BEIJING: SNACKS THAT BITE BACK
One last post, while I have decent internet connections, before I head off to Mongolia.
I have had a few free days here in Beijing and have spent them searching out some of the street food and markets and I have been very fortunate that my new chum, Jackie Tang has been happy to tag along to show me what was on offer from the weird and wonderful to the down right delicious.
First thing this morning, we headed out to Wangfujing, one of Beijing’s main shopping drags to go to one of the city’s biggest underground “Gourmet Streets”
Food courts by any other name, these are like no other you have seen before. A pre-paid card (minimum about Y30/£2) allows you to wander from booth to booth choosing from a vast selection of food. Sichuan and Mongolian style hot pots where you choose your selection from a mountain of skewered meats and vegetables before they cook it in front of you. Barbecue skewers of meat and fish, hand pulled noodles, fried rice topped with sweet & Sour duck stomach, dumplings, steamed gizzards and on and on and on. The variety is bewildering and a meal to fill you to bursting will come in at about Y25 with a beer or drink of soy bean milk.
From there, to another “snack” street, this time specialising in skewers. But, precious little lamb or pork here. This time we got to choose from Lizards, silk worms, seahorses, starfish and crickets on sticks which were thrust on to sizzling hot plates before being doused in sauce and handed over.
I think I have a pretty strong stomach, but even I could not bring myself to eat a skewer of scorpions still wriggling on the sticks as they waited to meet their inevitable fate. Many of the locals seemed to be tucking into all of the above with some gusto, however. I had to take the taste out of my mouth with a sweet skewer of grapes and plums in a hardened toffee.
Needing something a little bit more simple for a top up snack, Jackie then took me the short walk to Shichang market, one of the favourites of Beijing for fresh fruits, pickles, huge varieties of tofu and cooked meat products.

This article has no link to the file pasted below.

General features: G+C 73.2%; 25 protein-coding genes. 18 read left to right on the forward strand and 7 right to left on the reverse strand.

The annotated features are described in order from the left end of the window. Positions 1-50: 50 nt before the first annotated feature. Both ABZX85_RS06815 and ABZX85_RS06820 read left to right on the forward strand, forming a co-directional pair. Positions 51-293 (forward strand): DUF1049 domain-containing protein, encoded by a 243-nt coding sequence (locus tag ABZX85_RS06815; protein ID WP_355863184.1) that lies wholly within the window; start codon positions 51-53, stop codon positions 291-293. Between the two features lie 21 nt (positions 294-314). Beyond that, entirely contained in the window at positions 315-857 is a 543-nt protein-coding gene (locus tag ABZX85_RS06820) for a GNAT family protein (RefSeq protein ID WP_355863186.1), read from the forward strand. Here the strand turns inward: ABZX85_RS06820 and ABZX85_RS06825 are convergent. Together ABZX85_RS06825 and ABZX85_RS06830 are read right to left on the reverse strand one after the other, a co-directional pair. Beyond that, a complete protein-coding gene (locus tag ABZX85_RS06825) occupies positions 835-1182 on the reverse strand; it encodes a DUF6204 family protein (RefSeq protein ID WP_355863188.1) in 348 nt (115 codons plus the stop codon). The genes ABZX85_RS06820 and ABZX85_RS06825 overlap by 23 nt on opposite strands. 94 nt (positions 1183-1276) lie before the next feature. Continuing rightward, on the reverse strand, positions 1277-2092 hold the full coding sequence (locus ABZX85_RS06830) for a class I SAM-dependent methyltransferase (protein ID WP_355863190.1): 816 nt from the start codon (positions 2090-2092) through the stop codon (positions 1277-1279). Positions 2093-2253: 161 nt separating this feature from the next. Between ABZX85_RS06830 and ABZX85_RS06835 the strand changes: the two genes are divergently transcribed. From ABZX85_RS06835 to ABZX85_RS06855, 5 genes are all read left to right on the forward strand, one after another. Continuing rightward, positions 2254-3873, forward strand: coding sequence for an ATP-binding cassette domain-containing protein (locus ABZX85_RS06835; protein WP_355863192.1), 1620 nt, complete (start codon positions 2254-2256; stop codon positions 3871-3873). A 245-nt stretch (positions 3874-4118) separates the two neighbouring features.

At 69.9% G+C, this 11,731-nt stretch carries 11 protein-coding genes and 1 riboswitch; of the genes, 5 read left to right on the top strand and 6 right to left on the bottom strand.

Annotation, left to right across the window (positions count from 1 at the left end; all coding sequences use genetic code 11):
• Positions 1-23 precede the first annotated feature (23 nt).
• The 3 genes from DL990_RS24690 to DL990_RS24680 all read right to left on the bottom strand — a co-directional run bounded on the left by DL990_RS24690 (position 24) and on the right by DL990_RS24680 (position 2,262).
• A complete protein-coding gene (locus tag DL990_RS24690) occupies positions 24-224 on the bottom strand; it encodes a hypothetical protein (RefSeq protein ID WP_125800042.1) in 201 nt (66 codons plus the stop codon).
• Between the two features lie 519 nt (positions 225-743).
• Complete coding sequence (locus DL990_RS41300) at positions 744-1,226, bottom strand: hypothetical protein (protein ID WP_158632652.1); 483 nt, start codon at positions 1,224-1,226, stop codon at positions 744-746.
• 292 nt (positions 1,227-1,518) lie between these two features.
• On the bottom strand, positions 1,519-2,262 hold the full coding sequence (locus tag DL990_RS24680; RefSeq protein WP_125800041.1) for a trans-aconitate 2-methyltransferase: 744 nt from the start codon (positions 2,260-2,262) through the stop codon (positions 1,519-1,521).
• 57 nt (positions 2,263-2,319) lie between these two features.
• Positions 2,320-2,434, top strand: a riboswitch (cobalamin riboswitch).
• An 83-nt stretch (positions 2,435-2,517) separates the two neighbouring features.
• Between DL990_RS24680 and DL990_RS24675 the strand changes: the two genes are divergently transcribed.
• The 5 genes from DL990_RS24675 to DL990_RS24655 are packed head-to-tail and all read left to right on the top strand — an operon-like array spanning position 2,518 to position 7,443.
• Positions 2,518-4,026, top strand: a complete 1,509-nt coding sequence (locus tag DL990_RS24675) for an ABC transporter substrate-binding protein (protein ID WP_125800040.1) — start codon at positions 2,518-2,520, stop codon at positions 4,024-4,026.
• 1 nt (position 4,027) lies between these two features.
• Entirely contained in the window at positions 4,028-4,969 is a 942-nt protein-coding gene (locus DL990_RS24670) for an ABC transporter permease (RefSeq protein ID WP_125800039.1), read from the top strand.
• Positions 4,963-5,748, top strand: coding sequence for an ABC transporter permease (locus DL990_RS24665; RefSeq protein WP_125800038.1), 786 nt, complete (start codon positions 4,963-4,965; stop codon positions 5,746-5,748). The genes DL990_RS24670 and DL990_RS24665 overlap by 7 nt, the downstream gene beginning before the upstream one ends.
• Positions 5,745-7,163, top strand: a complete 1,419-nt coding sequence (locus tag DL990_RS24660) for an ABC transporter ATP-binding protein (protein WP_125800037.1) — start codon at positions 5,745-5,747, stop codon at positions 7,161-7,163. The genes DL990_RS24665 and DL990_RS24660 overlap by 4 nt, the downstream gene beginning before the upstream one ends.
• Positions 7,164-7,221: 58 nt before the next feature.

After wandering around for a short while, Jackie took me over to a stall selling jianbing. Now, my annoying Finnish friend, Martina, recently sent me an e-mail about these things because someone in The Guardian wrote an article saying they were the best street food ever. Quite a claim and one I was keen to put to the test.
Jianbing are similar to the French crepe. Batter is cooked into a thin pancake on a hot griddle. Two eggs are broken on top and turned until they begin to set. The whole pancake is then flipped and the reverse side is spread with hoisin sauce, chillies, sunflower seeds, chopped coriander leaf and spring onions. Before serving, a wafer of deep fried dough is placed in the centre along with any other filling you choose from a range of corn, beef, minced chicken or pork and the whole lot is folded into a neat parcel before being plonked into a waiting bag.
Are they the best street food in the world? Of course not. That is just silly newspaper talk. But, they are damn good, filling and enough to feed an emperor's army for about 30p.
By this time, my stomach was bulging and my throat sore from the walk in the thick pollution, so I came back to my hotel for a well earned rest.
Now, I really am off to Mongolia. Fermented milk awaits.